AGE OF ACCOUNTABILITY
SARS tip-offs lead to successful multi-province coal smugglers search-and-seizure operation
Inter-governmental cooperation and information-sharing has resulted in a major breakthrough in the investigation of a sophisticated coal-smuggling syndicate, potentially saving the fiscus R500-million and preventing further damage to Eskom's ability to generate electricity.
In a welcome move towards repairing the broken utility that is often referred to as ‘Eishkom’, a massive inter-governmental search and seizure operation across five provinces was carried out on 12 October, 2023.
The operation, intended to “break the back” of a sophisticated criminal syndicate of alleged coal-smugglers, was led by the South African Revenue Service (SARS) after information regarding a host of tax crimes allegedly committed by members of the coal-smuggling syndicate became available.
Regulatory authorities have attributed the success of the operation to the inter-governmental cooperation and information-sharing under the auspices of the NatJoints Energy Safety & Security Priority Committee tasked with unmasking and bringing criminals to book.
Read more in Daily Maverick: Introducing the four crime cartels that have brought Eskom and South Africa to their knees
In this particular case, an estimated R500-million loss of revenue to the fiscus, has been prevented. The alleged coal smugglers and their related entities are active and have a presence in Gauteng, Mpumalanga, KwaZulu-Natal, the Free State and Limpopo.
In a media statement, SARS said the suspects targeted on the day included former Eskom employees who facilitated procurement fraud, as well as other individuals involved in the diversion of high-grade coal.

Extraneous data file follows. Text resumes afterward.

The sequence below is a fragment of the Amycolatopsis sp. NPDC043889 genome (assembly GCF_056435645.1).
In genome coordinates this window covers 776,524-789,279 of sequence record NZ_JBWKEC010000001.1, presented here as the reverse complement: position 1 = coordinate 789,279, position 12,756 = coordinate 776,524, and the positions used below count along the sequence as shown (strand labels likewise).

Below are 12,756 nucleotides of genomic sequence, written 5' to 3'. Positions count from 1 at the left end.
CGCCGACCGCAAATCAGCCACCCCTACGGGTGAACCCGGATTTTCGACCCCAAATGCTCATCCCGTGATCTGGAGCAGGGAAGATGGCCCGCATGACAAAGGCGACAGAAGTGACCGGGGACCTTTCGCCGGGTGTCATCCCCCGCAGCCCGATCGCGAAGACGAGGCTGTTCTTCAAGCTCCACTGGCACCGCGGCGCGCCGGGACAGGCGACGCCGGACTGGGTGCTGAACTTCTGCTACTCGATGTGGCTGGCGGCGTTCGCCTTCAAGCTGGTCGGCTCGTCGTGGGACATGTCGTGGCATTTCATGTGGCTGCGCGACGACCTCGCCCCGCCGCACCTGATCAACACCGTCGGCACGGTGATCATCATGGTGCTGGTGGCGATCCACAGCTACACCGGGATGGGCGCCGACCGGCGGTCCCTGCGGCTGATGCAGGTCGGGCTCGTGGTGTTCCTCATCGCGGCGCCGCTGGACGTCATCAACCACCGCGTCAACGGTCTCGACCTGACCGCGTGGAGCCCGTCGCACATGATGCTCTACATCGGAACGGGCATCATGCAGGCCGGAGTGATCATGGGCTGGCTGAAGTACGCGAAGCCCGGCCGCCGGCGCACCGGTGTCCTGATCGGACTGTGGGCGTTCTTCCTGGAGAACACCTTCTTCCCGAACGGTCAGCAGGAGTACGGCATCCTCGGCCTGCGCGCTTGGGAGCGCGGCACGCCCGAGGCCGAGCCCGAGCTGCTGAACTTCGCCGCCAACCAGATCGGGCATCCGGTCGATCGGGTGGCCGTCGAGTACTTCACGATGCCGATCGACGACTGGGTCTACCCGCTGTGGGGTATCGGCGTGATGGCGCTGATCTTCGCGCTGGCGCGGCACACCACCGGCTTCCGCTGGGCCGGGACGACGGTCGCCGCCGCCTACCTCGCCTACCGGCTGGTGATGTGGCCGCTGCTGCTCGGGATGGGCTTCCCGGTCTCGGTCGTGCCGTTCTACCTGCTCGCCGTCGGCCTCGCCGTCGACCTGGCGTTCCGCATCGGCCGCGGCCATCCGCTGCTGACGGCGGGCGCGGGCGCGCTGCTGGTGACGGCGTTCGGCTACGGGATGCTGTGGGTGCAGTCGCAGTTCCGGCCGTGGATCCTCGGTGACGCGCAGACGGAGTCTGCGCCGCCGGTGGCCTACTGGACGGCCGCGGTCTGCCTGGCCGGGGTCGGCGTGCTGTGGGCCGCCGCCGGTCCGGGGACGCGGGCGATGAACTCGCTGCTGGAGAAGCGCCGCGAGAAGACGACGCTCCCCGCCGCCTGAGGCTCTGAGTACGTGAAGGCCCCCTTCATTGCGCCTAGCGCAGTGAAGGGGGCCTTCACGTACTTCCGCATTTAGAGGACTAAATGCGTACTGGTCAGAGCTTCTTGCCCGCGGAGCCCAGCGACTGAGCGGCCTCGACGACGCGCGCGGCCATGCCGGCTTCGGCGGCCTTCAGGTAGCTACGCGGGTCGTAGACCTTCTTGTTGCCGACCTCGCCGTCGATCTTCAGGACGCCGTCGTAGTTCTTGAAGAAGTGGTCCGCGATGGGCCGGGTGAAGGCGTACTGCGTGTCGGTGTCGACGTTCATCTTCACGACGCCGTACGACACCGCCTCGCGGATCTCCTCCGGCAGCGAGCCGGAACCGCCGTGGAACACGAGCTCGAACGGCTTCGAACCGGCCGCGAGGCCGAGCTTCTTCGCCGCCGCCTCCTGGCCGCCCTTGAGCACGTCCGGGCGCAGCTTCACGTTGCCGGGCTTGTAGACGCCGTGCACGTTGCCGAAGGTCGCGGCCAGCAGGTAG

Read more on Daily Maverick: Eskom’s broken heart — inside the leaking procurement systems that keep South Africa in the dark
SARS managed to establish links between individuals and related entities and confirmed the following possible gross contraventions from a tax perspective:
- Non-registration for income tax, VAT and/or PAYE.
- Failure to submit tax returns.
- Under-declaration of income.
- Claiming undue VAT refunds.
- Making false submissions (fraud)
The uncovered operations
The sophisticated network of coal smugglers is suspected to consist of local and foreign nationals. Coal trucks destined for power stations are diverted to designated coal yards where high-grade coal is replaced with low-grade or sub-standard product. The high-grade coal is then exported or sold to willing buyers. The low-grade coal is often blended with scrap or other materials and then delivered to power stations.
The low-grade coal damages the infrastructure at the Eskom power stations, which is a major factor in crippling the power utility’s ability to generate electricity for the South African grid. Late last month, Eskom signalled that it hoped to limit rolling blackouts to stage four in the coming summer months. However, that remains to be seen.
SARS Commissioner Edward Kieswetter commended the country’s law enforcement agencies for the massive breakthrough in ongoing investigations.
“It is because of such naked greed that the country has experienced unprecedented load shedding, which harms business, undermines foreign direct investment and leads to job losses — all of which negatively affect revenue collection,” he said, adding that SARS will continue to pursue taxpayers involved in intentional and wilful non-compliance — without fear, favour or prejudice.
In May this year, Lt Gen Peter Jacobs, divisional commissioner for crime intelligence at SAPS, told Parliament that the SAPS intelligence team had uncovered the presence of criminal syndicates operating in the coal supply line, where coal that was en route to Eskom was diverted and dumped at illegal coal yards. The intelligence team had raided several illegal coal yards and identified their owners. For example, the team found that one farm of about 400 hectares contained 28 sub-coal yards, which were rented out to various people. DM